Manufacturers are being increasingly called upon to account for how their products are developed, not only within the four walls of their business, but across their supply chain and consumer base, in a cradle-to-grave kind of way. It’s no longer acceptable to abdicate responsibility for the impacts of a product after it has left the plant and entered the market. Instead, eternal lifecycle costs from a compliance, business, and brand perception standpoint need to be factored into the production equation.
Individual compliance requirements are increasingly pointing to the ‘spirit’ of a certain approach to manufacturing. Responding to emerging individual compliance requirements (which generally occurs on an ad hoc, reactive basis might be fine for the sake of meeting individual compliance requirements, but how does it serve our business? And from a strategic perspective, since all these new compliance requirements generally point to the same thing (e.g. robust visibility of supplier activity, materials acquisition, etc.), shouldn't we find internally driven and progressive best practices and process frameworks that address these common requirements before they are enforced?
Between the ideas of product compliance, materials compliance, supplier management, and beyond, to some extent we’ve parsed the whole idea of product stewardship too much, since it tends to encapsulate much of holistic sustainability performance and we shouldn't view each of these elements of product stewardship as siloed aspects of performance. Which brings us to our next point: designing for sustainability.
3. Designing for sustainability helps us build better products and better ROI
When we design for sustainability, we face so few of the consequences of poorly executed product stewardship outlined above.
In an ideal world, we would take product stewardship outside of the realm of a reactive/compliance-based model and learn to actually design for sustainability in the long term from the very inception of the idea of a new product. From a planning perspective, when we know what materials need to be sourced, where they need to be sourced from, how and where they need to be manufactured, to how and where they need to be processed and delivered, then product stewardship as a reactionary exercise is eliminated.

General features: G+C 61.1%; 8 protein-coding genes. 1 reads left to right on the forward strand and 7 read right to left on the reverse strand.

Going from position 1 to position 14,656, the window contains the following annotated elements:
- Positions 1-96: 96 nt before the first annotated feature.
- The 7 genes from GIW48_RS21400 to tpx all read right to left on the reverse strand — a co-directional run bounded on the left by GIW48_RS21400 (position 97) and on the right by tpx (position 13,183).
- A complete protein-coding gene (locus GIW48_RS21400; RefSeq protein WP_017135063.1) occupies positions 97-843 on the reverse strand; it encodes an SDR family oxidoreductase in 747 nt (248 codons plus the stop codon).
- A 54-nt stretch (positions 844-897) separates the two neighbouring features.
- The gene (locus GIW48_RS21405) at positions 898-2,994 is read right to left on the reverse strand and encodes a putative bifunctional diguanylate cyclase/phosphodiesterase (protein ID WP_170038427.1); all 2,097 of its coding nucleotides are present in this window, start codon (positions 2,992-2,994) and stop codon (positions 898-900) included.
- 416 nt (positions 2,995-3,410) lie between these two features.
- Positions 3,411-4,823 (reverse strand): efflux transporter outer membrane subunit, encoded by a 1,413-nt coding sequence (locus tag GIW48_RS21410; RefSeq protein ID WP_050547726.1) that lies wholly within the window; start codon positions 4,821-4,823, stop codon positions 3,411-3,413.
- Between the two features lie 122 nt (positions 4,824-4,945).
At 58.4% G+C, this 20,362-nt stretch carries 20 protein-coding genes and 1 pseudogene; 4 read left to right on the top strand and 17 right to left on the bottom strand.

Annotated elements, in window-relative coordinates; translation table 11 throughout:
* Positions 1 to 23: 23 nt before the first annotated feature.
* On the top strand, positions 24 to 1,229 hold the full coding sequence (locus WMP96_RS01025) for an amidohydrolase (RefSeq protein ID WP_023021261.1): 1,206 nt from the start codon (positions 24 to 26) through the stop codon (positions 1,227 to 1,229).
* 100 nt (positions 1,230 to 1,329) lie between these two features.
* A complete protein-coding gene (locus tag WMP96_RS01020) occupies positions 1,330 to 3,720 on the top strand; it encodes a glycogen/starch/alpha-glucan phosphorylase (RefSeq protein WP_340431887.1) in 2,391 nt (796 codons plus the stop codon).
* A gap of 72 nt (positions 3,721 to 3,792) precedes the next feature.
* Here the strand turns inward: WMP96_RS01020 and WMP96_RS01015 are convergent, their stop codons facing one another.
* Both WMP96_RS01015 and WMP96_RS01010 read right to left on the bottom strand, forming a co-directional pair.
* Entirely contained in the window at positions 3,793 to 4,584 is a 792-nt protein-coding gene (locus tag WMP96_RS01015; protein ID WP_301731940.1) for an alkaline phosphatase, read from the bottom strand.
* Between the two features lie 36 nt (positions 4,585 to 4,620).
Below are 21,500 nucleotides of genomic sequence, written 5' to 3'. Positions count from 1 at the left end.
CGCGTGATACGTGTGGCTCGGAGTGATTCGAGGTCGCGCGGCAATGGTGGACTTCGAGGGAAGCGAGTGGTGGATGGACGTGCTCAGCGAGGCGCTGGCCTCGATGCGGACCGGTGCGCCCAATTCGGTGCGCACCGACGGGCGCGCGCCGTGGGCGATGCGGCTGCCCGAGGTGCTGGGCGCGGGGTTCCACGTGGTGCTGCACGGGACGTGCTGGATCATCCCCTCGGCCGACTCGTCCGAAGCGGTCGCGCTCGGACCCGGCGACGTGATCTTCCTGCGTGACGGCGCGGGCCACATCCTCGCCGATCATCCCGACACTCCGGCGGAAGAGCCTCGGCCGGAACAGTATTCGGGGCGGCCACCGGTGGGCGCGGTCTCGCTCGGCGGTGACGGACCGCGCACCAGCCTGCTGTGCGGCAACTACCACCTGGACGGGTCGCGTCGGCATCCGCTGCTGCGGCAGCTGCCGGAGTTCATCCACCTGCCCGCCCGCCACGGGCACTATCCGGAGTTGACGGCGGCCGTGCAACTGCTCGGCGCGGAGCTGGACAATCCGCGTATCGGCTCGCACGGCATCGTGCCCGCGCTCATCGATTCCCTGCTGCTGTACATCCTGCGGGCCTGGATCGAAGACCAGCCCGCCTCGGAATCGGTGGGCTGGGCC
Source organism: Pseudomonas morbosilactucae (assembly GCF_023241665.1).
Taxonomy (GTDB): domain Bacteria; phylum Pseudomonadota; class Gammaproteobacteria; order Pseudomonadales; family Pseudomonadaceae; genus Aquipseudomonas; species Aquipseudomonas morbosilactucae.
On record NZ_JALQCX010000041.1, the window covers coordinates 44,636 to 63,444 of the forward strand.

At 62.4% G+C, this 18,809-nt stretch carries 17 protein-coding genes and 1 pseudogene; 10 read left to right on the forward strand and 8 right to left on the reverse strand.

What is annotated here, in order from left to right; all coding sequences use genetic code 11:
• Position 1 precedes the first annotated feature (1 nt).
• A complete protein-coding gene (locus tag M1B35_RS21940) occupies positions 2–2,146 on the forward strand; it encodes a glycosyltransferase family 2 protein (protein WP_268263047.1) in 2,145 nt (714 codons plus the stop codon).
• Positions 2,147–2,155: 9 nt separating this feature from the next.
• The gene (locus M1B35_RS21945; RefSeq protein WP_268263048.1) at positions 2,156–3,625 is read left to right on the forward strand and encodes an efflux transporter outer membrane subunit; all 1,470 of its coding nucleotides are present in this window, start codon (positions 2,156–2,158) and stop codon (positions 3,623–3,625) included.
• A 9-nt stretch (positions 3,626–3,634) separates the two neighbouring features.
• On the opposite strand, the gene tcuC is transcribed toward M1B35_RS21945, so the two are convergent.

And when we manage the negative impacts of product stewardship gone wrong, we don’t have to encounter the potentially staggering costs surrounding product recalls, brand damage, worker morale and productivity (internally and across the supply base), and sheer efficiency losses and compliance costs associated with all these problems.
Consider Ford’s move to design its F-150 with an aluminum frame. Up front, the pound-for-pound cost of aluminum against steel is nearly twofold, and the company also took a $1 billion hit to retrofit facilities to make the new truck. However, Ford likely saw the bigger picture. The result is a lighter (by about 700 pounds) and far more fuel-efficient vehicle (in addition to a lighter weight, Ford also gave the F-150 its new EcoBoost engine with enhanced fuel economy). And both of these factors align with Ford’s Blueprint for Sustainability, not to mention the fact the vehicle is upholstered with fabric made out of recycled plastic bottles. The new truck has significantly reduced environmental impact, has components that are easier to recycle and reuse, and in spite of the upfront costs, involves overall reduced lifecycle costs, improves brand perception by conforming to Ford’s sustainability mandate, and better prepares the company to proactively meet compliance-driven product stewardship requirements.
In the end, businesses shouldn’t react to isolated compliance requirements that ultimately lead to the same conclusion: that is, comprehensive product stewardship will foster better products, better customer relations, better brand image, and better profit. Thoughtful, strategic planning, rounded out by a solid and well-integrated product lifecycle management (PLM) system can overcome and ultimately anticipate emerging and forthcoming compliance requirements.